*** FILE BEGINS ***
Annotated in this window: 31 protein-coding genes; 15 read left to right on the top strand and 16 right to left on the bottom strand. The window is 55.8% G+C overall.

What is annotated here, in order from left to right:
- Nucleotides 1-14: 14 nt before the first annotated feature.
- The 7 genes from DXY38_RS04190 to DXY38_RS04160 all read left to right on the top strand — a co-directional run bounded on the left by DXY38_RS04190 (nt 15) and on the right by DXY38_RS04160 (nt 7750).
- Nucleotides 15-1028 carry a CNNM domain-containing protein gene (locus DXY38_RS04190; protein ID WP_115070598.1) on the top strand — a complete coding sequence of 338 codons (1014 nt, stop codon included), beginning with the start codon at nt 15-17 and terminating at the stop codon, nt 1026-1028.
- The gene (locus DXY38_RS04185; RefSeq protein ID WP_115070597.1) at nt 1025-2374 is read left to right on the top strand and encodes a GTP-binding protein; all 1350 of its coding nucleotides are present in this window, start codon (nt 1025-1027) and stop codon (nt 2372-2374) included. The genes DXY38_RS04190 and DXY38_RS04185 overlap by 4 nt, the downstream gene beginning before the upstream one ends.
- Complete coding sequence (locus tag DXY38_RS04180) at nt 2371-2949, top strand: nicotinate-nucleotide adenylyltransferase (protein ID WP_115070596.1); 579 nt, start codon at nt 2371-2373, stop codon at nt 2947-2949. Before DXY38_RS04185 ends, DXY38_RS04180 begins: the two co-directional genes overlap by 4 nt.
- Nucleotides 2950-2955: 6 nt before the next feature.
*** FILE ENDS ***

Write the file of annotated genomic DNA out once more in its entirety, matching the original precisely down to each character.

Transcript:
Annotated in this window: 31 protein-coding genes; 15 read left to right on the top strand and 16 right to left on the bottom strand. The window is 55.8% G+C overall.

What is annotated here, in order from left to right:
- Nucleotides 1-14: 14 nt before the first annotated feature.
- The 7 genes from DXY38_RS04190 to DXY38_RS04160 all read left to right on the top strand — a co-directional run bounded on the left by DXY38_RS04190 (nt 15) and on the right by DXY38_RS04160 (nt 7750).
- Nucleotides 15-1028 carry a CNNM domain-containing protein gene (locus DXY38_RS04190; protein ID WP_115070598.1) on the top strand — a complete coding sequence of 338 codons (1014 nt, stop codon included), beginning with the start codon at nt 15-17 and terminating at the stop codon, nt 1026-1028.
- The gene (locus DXY38_RS04185; RefSeq protein ID WP_115070597.1) at nt 1025-2374 is read left to right on the top strand and encodes a GTP-binding protein; all 1350 of its coding nucleotides are present in this window, start codon (nt 1025-1027) and stop codon (nt 2372-2374) included. The genes DXY38_RS04190 and DXY38_RS04185 overlap by 4 nt, the downstream gene beginning before the upstream one ends.
- Complete coding sequence (locus tag DXY38_RS04180) at nt 2371-2949, top strand: nicotinate-nucleotide adenylyltransferase (protein ID WP_115070596.1); 579 nt, start codon at nt 2371-2373, stop codon at nt 2947-2949. Before DXY38_RS04185 ends, DXY38_RS04180 begins: the two co-directional genes overlap by 4 nt.
- Nucleotides 2950-2955: 6 nt before the next feature.